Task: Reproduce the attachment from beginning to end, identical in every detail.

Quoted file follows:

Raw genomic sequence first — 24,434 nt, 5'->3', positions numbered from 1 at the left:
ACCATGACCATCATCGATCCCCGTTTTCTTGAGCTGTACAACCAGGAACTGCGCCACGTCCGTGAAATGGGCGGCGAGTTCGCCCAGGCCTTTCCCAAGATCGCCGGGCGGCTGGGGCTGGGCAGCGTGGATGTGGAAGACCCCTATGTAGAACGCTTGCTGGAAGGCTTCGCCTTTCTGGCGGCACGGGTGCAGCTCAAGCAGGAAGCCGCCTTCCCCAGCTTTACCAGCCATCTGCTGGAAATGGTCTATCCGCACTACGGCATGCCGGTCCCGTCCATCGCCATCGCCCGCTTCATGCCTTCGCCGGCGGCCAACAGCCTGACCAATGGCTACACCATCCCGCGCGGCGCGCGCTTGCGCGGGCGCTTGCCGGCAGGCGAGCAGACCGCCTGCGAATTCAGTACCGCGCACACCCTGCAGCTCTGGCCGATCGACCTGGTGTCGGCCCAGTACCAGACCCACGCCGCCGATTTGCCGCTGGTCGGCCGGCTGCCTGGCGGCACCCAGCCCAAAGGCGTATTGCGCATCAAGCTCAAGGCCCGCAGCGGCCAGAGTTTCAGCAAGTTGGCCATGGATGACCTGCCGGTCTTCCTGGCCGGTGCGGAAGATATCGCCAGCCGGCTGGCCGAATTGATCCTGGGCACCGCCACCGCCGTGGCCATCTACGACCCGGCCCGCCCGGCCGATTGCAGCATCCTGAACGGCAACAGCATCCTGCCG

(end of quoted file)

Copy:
Raw genomic sequence first — 24,434 nt, 5'->3', positions numbered from 1 at the left:
ACCATGACCATCATCGATCCCCGTTTTCTTGAGCTGTACAACCAGGAACTGCGCCACGTCCGTGAAATGGGCGGCGAGTTCGCCCAGGCCTTTCCCAAGATCGCCGGGCGGCTGGGGCTGGGCAGCGTGGATGTGGAAGACCCCTATGTAGAACGCTTGCTGGAAGGCTTCGCCTTTCTGGCGGCACGGGTGCAGCTCAAGCAGGAAGCCGCCTTCCCCAGCTTTACCAGCCATCTGCTGGAAATGGTCTATCCGCACTACGGCATGCCGGTCCCGTCCATCGCCATCGCCCGCTTCATGCCTTCGCCGGCGGCCAACAGCCTGACCAATGGCTACACCATCCCGCGCGGCGCGCGCTTGCGCGGGCGCTTGCCGGCAGGCGAGCAGACCGCCTGCGAATTCAGTACCGCGCACACCCTGCAGCTCTGGCCGATCGACCTGGTGTCGGCCCAGTACCAGACCCACGCCGCCGATTTGCCGCTGGTCGGCCGGCTGCCTGGCGGCACCCAGCCCAAAGGCGTATTGCGCATCAAGCTCAAGGCCCGCAGCGGCCAGAGTTTCAGCAAGTTGGCCATGGATGACCTGCCGGTCTTCCTGGCCGGTGCGGAAGATATCGCCAGCCGGCTGGCCGAATTGATCCTGGGCACCGCCACCGCCGTGGCCATCTACGACCCGGCCCGCCCGGCCGATTGCAGCATCCTGAACGGCAACAGCATCCTGCCG